Worth the gamble?

By DAVID SCHARFENBERG  |  December 16, 2009

And when the Great Recession recedes, analysts say, even the bigger casinos are expected to return to health; America's gambling itch is not going away. But if the industry is confident of a rebound, executives seem poised to emerge from the downturn with slimmed-down ambitions.

The $1 billion resort projects of just a few years ago seem unthinkable today. Prospective casino developers in Massachusetts are already talking about "right-sizing" their ventures. And if a full-scale casino sprouts in Rhode Island, it will be something less than a sprawling Foxwoods-style destination. "The 'if you build it, they will come' adage has been thrown out the window," Berman says.

Part of the reason for caution in these parts: an increasingly crowded marketplace along the eastern seaboard. There are the casinos of Connecticut and the slot parlors of Rhode Island, of course. There is Atlantic City, attempting to recast a tired façade, and Massachusetts, which seems destined to join the fray.

But there is also a "racino" in Maine. Six slot parlors and a resort casino in Pennsylvania. New York claims three upstate Indian casinos and some 13,000 video lottery terminals at eight racinos. West Virginia is now offering table games at several of its gambling venues. And last year, Maryland voters approved a constitutional amendment legalizing slot machines.

With mounting competition, the double-digit gains of the recent past seem unlikely to return. "I don't think I'd characterize it as a growth industry going forward," says Clyde W. Barrow, a gambling expert who is the director of the Center for Policy Analysis at the University of Massachusetts-Dartmouth. "It's near maturity."

And for individual venues, the precise geography of gaming can be a make-or-break proposition. Until recently, for instance, Massachusetts lawmakers talked of licensing three casinos, with one in the southeastern part of the state that would be a direct competitor to Twin River and Newport Grand. But House Speaker Robert A. DeLeo recently spoke of a two-casino plan that would presumably axe the southeastern Massachusetts project.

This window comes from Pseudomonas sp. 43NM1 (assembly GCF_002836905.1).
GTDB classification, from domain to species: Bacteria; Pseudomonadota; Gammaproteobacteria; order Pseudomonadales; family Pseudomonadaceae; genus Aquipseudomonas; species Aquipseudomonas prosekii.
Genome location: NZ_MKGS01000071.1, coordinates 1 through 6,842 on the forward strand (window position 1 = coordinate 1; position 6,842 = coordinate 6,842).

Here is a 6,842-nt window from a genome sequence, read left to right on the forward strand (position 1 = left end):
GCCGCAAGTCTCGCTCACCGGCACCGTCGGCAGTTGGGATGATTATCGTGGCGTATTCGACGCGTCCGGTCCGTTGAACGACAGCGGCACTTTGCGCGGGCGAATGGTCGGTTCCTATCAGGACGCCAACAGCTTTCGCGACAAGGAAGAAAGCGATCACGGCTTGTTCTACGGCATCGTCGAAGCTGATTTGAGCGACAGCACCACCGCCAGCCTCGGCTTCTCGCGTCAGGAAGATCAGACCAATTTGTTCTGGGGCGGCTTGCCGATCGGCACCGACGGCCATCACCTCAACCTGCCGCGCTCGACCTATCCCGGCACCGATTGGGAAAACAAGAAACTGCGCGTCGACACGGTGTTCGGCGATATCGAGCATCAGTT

The path the Bay State legislature takes — two casinos or three — could have serious implications for the viability of Twin River and Newport Grand, Barrow says. Indeed, he argues, Rhode Island voters may have lost the opportunity to control the fate of the state's gaming industry when it rejected full-scale casino gambling — and the opportunity to effectively block a casino in southeastern Massachusetts — three years ago.

But even before the marketplace grew so crowded, even before the recession struck, it was far from clear that casinos meant much in the way of economic development for the communities that hosted them. Studies going back a decade or more found employment gains, sometimes significant and sometimes not, coupled with hard-to-quantify increases in personal bankruptcy and pathological gambling.

"Most of the people I know who are legit would say it's a wash," says Richard McGowan, a Jesuit priest and professor at Boston College who specializes in gambling. "The big winners," he says, "are state governments."


Indeed, it is Smith Hill's dependence on gaming dollars — and its desire to protect one of its most important assets going forward — that will drive the push for casinos in this state.

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